Following the manual analysis of all the intermolecular NMR contacts, we found 150 intermolecular distance restraints and resolved the spatial structure of the AstaPo1(AXT) complex (Fig. 2b and Table 1). The central part of the protein adopts a typical fold of a FAS1 domain3,5 with a wedge-shaped β-sandwich, consisting of two three-stranded β-sheets and six α-helices. While five helices are typical for the FAS1 fold, the sixth (residues D191-E202), rather solvent-exposed C-terminal helix, is peculiar in not being well packed into the globule with the other secondary structure elements, although it is anchored by the π-cation and ionic interactions between the W197 and E200 residues and charged side chains of α3 helix (residues N86–L96). Using the NMR relaxation parameters, we analyzed the dynamics of the AstaPo1 backbone and revealed that helix α6 tumbles as a whole with the protein, with some local mobility observed only at its C-terminal part (Supplementary Figs. 7, 8). In contrast, we observed high-amplitude fast motions for the N- and C-terminal regions (residues 17–32 and 204–223) flanking the FAS1 domain. The structure of these parts of AstaPo1 is not well-defined in the NMR set, suggesting that the terminal residues are disordered, which is in line with the idea that they are chiefly required to maintain protein solubility.
To justify the NMR structure, we exploited small-angle X-ray scattering (SAXS) of AstaPo1 complexes with either ZEA or CAN, as these particular holoproteins could be most efficiently produced in E. coli expressing the corresponding carotenoids. Despite the two distinct carotenoid types, differences in protein concentration, and variances in the residual amount of the apoform present in the samples (Fig. 1f), the SAXS data for AstaPo1(ZEA) and AstaPo1(CAN) yielded very similar structural parameters in solution (Table 2). Therefore, the type of bound carotenoid does not affect the protein conformation, and the SAXS data for the least noisy AstaPo1(ZEA) SAXS curve is representative also for AstaPo1(AXT). One of the NMR models provided an excellent fit (χ2 = 1.5) to the SAXS data without any additional assumptions, whereas structural models of the individual FAS1 domain or of the other carotenoproteins of similar size (Rg ~2 nm) provided inadequate fits (Fig. 2c, d). Of note, the dimensionless Kratky plot for AstaPo1(ZEA) revealed the characteristic bell-shape and a gradual rise of the curve at large sRg values (Fig. 2d, insert), which reflected a nearly spherical folded protein with a number of peripheral flexible regions. Such a description perfectly agrees with our NMR data.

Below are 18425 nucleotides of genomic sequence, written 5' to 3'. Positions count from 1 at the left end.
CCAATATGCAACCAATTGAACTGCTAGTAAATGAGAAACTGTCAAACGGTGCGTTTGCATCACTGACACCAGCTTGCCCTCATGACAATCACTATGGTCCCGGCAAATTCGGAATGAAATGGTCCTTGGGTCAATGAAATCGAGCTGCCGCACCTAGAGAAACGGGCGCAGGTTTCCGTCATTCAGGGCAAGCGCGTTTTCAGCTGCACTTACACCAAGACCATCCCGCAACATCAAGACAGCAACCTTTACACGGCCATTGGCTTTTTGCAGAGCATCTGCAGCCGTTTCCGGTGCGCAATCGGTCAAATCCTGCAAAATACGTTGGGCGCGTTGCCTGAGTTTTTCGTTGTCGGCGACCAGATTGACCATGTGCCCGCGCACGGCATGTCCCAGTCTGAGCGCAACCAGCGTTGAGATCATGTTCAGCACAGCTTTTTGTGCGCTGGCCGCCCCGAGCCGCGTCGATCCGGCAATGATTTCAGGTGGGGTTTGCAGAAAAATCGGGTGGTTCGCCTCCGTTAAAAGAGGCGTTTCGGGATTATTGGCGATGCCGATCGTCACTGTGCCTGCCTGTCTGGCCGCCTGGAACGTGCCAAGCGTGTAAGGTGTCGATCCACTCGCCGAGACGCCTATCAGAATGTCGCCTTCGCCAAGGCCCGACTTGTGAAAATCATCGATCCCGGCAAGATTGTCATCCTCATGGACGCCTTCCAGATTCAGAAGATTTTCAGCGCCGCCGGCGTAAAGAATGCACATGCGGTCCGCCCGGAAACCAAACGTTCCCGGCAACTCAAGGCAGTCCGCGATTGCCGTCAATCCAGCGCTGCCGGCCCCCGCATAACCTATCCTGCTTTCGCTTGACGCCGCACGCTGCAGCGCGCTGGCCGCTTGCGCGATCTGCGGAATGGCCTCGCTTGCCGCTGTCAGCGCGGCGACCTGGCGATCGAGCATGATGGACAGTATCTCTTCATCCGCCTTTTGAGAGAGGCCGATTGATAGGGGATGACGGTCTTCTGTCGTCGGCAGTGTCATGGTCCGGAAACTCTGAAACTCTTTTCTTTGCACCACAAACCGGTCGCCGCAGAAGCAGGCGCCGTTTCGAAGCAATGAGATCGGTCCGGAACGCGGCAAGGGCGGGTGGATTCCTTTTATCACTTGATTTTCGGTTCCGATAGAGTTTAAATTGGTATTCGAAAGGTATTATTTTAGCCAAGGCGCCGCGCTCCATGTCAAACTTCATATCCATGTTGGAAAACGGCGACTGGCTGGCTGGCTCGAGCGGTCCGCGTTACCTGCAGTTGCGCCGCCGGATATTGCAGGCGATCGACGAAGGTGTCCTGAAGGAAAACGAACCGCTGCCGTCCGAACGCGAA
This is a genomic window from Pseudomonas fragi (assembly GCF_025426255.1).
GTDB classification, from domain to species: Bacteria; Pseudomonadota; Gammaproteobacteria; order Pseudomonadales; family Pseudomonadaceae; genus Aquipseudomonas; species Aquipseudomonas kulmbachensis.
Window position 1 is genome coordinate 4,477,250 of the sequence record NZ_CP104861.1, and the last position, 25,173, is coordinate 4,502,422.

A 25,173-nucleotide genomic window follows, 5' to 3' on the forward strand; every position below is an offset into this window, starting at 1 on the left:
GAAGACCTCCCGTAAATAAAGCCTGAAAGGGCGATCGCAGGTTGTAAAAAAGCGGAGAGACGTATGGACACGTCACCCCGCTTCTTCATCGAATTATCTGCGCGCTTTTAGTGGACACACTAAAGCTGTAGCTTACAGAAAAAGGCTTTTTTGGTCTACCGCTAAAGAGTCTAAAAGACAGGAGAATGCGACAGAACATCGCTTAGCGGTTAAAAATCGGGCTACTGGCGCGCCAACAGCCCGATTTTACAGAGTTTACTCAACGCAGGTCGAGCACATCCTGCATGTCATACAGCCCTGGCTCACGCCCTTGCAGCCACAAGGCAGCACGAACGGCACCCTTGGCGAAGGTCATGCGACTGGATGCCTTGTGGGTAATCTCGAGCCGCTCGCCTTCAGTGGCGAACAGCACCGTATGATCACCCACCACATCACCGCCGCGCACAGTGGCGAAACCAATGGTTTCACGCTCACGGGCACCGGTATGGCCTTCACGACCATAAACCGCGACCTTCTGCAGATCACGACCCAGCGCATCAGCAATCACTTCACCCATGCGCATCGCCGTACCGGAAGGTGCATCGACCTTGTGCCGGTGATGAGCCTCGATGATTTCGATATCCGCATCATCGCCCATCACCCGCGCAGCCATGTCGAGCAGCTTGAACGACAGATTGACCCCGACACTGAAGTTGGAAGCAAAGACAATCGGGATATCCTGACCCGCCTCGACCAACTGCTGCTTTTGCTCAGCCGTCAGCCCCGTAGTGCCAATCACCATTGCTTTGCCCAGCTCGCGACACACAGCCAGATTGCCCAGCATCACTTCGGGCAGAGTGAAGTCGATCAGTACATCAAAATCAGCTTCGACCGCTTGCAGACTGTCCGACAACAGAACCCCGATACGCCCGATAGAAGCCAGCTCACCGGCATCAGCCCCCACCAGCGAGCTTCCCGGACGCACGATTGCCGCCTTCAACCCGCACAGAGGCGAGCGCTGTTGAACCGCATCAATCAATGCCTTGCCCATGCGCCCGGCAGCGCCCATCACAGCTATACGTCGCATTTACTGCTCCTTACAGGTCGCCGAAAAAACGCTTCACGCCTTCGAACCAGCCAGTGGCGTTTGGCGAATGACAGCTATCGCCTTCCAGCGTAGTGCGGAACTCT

Carotenoid-binding mode and protein–pigment interactions
NMR data revealed that AXT binds to AstaPo1 at the β-sheet composed of β1-β6-β5 strands and is covered by a jaw-like structure formed by two N-terminal helices α1, α2, and the α2-β1 hinge loop (Figs. 2b, 3a). In the observed binding mode, the hydrophobic carotenoid polyene is packed against the apolar side chains decorating the tunnel (at least 14 Ile/Val/Leu residues) (Fig. 3a–e), many of which are well conserved and belong to the FAS1-specific H1, H2, and YH motifs (Fig. 3f). At the same time, the β-ionone rings of the carotenoid protrude from the protein globule and are solvent-exposed, which explains the lack of fine structure in the absorption spectra of AstaPo1-bound AXT or CAN (Fig. 3b, e)15. Surprisingly, we did not observe any specific protein-pigment interactions, such as hydrogen bonds or π-stacking found in other carotenoproteins with the known structure20,21,22,26. The only transient polar contact may take place between the side chain of Q56 and hydroxyl or carbonyl groups of AXT (Fig. 3c, d). Obviously, this contact cannot be formed in the case of β-carotene, one of the established AstaPo1 ligands15. Hence, Q56 is perhaps not a strong carotenoid-binding determinant, although it could explain the apparently more efficient AstaPo1 binding with xanthophylls15. While this residue is highly variable in the FAS1 domain-containing proteins (Fig. 3f), its chemical functionality is clearly preferred in AstaP orthologs with the proposed carotenoid-binding capacity13,16,17,18 (see also below).
We did not find any special contribution from the disordered tail regions into the interface with AXT, which supports the conclusions made above for the truncated AstaPo1. Since the main protein-pigment interactions revealed by the AstaPo1(AXT) structure are the hydrophobic contacts holding the polyene chain of the carotenoid in the conserved hydrophobic tunnel of the AstaPo1 structure, we identify no features that would determine the ligand specificity. Thus, the protein should be able to bind any sufficiently long rod-like hydrophobic molecules with the optional presence of polar headgroups.